Generally, the irradiance of the output of a first preferred embodiment linear SLM depends on the irradiance of the input multiplied by the optically active area. The optically active area can be increased (as in the second preferred embodiment) so that a larger light source can be used to produce the same irradiance over the larger optically active area, and the output of this larger area can be focussed to same place as the original (i.e., FIG. 7); alternatively, the irradiance of the input can be increased by focussing a larger light source onto the original optically active area. However, the ability to do this without degradation of output contrast is limited by the angle of deflection of the flaps. To understand this degradation the cone angle of incident light (corresponding to the degree by which the source is focussed down onto the optically active area) must be compared to the angle of deflection of the flaps; see FIGS. 10A-B. In FIGS. 10A-B a point X is shown illuminated with a cone of light having a half angle A. If point X lies within the inactive area, then the reflected cone is shown in solid lines and also has a half angle A. And if point X is on a deflected flap, then the reflected cone is shown in dotted lines and also has a half angle A; the separation of the axes of these two cones is twice the angle B of deflection of the flap. Provided that B is greater than A, the two cones do not overlap, as in FIG. 10A. Whereas, if A is greater than B, then the cones overlap as shown in FIG. 10B. Because light rays emanating in this overlap region cannot be distinguished, the energy in the overlap region represents a contrast degradation. To avoid a contrast degradation, the schlieren or dark field projection optics must be designed to pass only that portion of the dotted line cone which lies outside of the solid line cone; but this reduces the irradiance of the output.
The modulated strip of light energy radiating from a stack of subpixels in second preferred embodiment linear SLM has a high aspect ratio which must be converted back to a square image on the rotating drum as in FIG. 7. This can be accomplished through the use of anamorphic projection optics having a smaller magnification in the direction perpendicular to the SLM than in the direction parallel; see FIG. 11 where the output of stacks of ten sub pixels, each sub pixel with a 12.5 micron (0.5 mil) square flap and separated from neighboring sub pixels by the same distance, are magnified 0.33 in the perpendicular and 6.7 in the parallel to form 300 dots per inch on the rotating drum.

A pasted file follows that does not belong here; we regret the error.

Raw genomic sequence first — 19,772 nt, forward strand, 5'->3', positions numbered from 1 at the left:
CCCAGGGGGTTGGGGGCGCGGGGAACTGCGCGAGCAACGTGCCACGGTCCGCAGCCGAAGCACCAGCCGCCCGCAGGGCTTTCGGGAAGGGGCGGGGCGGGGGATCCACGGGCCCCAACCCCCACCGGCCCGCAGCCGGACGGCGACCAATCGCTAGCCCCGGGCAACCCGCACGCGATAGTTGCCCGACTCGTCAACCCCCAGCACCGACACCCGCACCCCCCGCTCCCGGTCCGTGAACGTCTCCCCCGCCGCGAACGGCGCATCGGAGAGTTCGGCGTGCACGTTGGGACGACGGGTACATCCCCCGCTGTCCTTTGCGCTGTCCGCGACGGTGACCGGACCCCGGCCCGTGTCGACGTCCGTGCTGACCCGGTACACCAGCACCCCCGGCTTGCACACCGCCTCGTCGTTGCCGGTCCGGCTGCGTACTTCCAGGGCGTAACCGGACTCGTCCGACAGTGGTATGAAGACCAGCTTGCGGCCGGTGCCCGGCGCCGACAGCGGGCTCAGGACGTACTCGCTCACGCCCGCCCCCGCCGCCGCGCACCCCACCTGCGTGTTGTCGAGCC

Both the first preferred embodiment and the second prefered embodiment could also have been formed with flap 28 of different shapes but using the same processing. FIG. 12 illustrates various alternatives in plan view. Of course, the number of plasma etch access holes will depend upon the size of the flap or diving board and the depth of the underlying well. Flaps bend primarily at the hinge point, whereas diving boards (FIG. 12C) bend along the entire beam. Torsion hinges (FIG. 12F) twist along the axis through the hinges; the torque is generated by removing a triangular portion of the underlying electrode (indicated by the dashed line) so only the half of the flap on one side of the twist axis is attracted to the electrode. Because flaps are bent at nearly a constant angle, they have a greater diffraction efficiency than comparably sized diving boards. The flap hinge may be at the corner or along a side; a corner flap hinge will bend in a direction that is rotated 45 degrees with respect to the plasma etch access gaps that define the perimeter of the flap. With this geometry, 45 degree schlieren stop or 45 degree dark field discrimination can be used to produce a high contrast projected image of the deflected flap. In this discrimination technique an optical stop is designed which blocks all of the on-axis diffracted light from the flap perimeter openings (plasma etch access gap), but passes the off-axis light from the 45 degree flap deflection. The plasma etch access holes diffract light nearly isotropically, so some of this light passes around a schlieren stop. However, the resultant degradation is negligible because each hole diffracts only a small portion of the total light energy impinging on each pixel and only a small fraction of that energy is passed by the stop. Similarly, torsion hinges may be at opposite corners (as in FIG. 12F) so the twist axis is rotated 45 degrees with respect to the flap perimeter, or the hinges may be at opposite sides and with a twist axis parallel to the flap perimeter.
The deflection sensitivity of flaps may be increased by extending the hinge region, as shown in two of the alternatives illustrated in FIGS. 12D-E. Further, the removal of the portion of the underlying electrode nearest the tip of maximum deflection may also be used to increase the angle of deflection for all geometry flaps and diving boards because this will make the collapse voltage and maximum stable deflection be determined by the portion of the flap or diving board excluding that over the removed electrode portion.
FIG. 13 illustrates possible packings of subpixels which would shrink the vertical dimension of the arrangement of FIGS. 9 and 11. In the pixels of FIG. 13 note that the subpixels share one large well under their flaps so there is somewhat less support by the spacer for the reflecting layer. Further, the orientations of the hinges implies possible use of 45 degree discrimination in the arrangements of FIG. 13B-C but only schlieren and not dark field because reflected light energy from deflected pixels appears in more than one quadrant of the schlieren stop.